“Montag, you idiot, Montag, you damn fool; why did you really do it?”

Montag did not hear, he was far away, he was running with his mind, he was gone, leaving this dead soot-covered body to sway in front of another raving fool.

“Montag, get out of there! ” said Faber.

Montag listened.

Beatty struck him a blow on the head that sent him reeling back. The green bullet in which Faber’s voice whispered and cried, fell to the sidewalk. Beatty snatched it up, grinning. He held it half in, half out of his ear.

Montag heard the distant voice calling, “Montag, you all right?”

Beatty switched the green bullet off and thrust it in his pocket. “Well–so there’s more here than I thought. I saw you tilt your head, listening. First I thought you had a Seashell. But when you turned clever later, I wondered. We’ll trace this and drop it on your friend.”

“No! ” said Montag.

He twitched the safety catch on the flame-thrower. Beatty glanced instantly at Montag’s fingers and his eyes widened the faintest bit. Montag saw the surprise there and himself glanced to his hands to see what new thing they had done. Thinking back later he could never decide whether the hands or Beatty’s reaction to the hands gave him the final push toward murder. The last rolling thunder of the avalanche stoned down about his ears, not touching him.

Beatty grinned his most charming grin. “Well, that’s one way to get an audience. Hold a gun on a man and force him to listen to your speech. Speech away. What’ll it be this time? Why don’t you belch Shakespeare at me, you fumbling snob? `There is no terror, Cassius, in your threats, for I am arm’d so strong in honesty that they pass by me as an idle wind, which I respect not!’ How’s that? Go ahead now, you second-hand litterateur, pull the trigger.” He took one step toward Montag.

Montag only said, “We never burned right…”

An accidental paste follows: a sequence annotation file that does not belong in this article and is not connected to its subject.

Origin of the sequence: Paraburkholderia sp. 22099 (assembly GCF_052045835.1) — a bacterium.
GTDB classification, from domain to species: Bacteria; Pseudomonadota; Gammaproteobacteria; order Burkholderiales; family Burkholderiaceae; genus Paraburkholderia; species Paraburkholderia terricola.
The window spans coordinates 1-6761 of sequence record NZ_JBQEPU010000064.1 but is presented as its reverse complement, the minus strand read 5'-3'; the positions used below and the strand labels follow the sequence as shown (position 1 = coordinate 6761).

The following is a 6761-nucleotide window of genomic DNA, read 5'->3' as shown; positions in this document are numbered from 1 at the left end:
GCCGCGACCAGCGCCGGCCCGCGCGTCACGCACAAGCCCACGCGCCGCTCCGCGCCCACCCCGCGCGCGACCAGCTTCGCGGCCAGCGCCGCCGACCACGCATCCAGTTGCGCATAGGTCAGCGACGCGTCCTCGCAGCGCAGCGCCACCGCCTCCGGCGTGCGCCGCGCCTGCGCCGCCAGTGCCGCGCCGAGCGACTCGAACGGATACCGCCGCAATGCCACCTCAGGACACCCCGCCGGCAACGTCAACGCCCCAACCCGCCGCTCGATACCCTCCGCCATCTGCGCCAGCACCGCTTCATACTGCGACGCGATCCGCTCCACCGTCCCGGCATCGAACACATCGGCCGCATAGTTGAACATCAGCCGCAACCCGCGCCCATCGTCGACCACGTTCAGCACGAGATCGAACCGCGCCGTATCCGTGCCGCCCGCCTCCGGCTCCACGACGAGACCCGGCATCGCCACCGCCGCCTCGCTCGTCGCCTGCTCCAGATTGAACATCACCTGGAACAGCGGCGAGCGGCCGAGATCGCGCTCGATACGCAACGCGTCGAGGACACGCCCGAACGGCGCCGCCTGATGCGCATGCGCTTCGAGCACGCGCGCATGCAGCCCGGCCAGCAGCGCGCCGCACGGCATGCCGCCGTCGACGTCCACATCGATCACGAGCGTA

“Hand it over, Guy,” said Beatty with a fixed smile.

And then he was a shrieking blaze, a jumping, sprawling, gibbering mannikin, no longer human or known, all writhing flame on the lawn as Montag shot one continuous pulse of liquid fire on him. There was a hiss like a great mouthful of spittle banging a redhot stove, a bubbling and frothing as if salt had been poured over a monstrous black snail to cause a terrible liquefaction and a boiling over of yellow foam. Montag shut his eyes, shouted, shouted, and fought to get his hands at his ears to clamp and to cut away the sound. Beatty flopped over and over and over, and at last twisted in on himself like a charred wax doll and lay silent.

The other two firemen did not move.

Montag kept his sickness down long enough to aim the flame-thrower. “Turn around!”

They turned, their faces like blanched meat, streaming sweat; he beat their heads, knocking off their helmets and bringing them down on themselves. They fell and lay without moving.

The blowing of a single autumn leaf.

He turned and the Mechanical Hound was there.

It was half across the lawn, coming from the shadows, moving with such drifting ease that it was like a single solid cloud of black-grey smoke blown at him in silence.

It made a single last leap into the air, coming down at Montag from a good three feet over his head, its spidered legs reaching, the procaine needle snapping out its single angry tooth. Montag caught it with a bloom of fire, a single wondrous blossom that curled in petals of yellow and blue and orange about the metal dog, clad it in a new covering as it slammed into Montag and threw him ten feet back against the bole of a tree, taking the flame-gun with him. He felt it scrabble and seize his leg and stab the needle in for a moment before the fire snapped the Hound up in the air, burst its metal bones at the joints, and blew out its interior in the single flushing of red colour like a skyrocket fastened to the street. Montag lay watching the dead-alive thing fiddle the air and die. Even now it seemed to want to get back at him and finish the injection which was now working through the flesh of his leg. He felt all of the mingled relief and horror at having pulled back only in time to have just his knee slammed by the fender of a car hurtling by at ninety miles an hour. He was afraid to get up, afraid he might not be able to gain his feet at all, with an anaesthetized leg. A numbness in a numbness hollowed into a numbness….

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Categories: Bradbury, Ray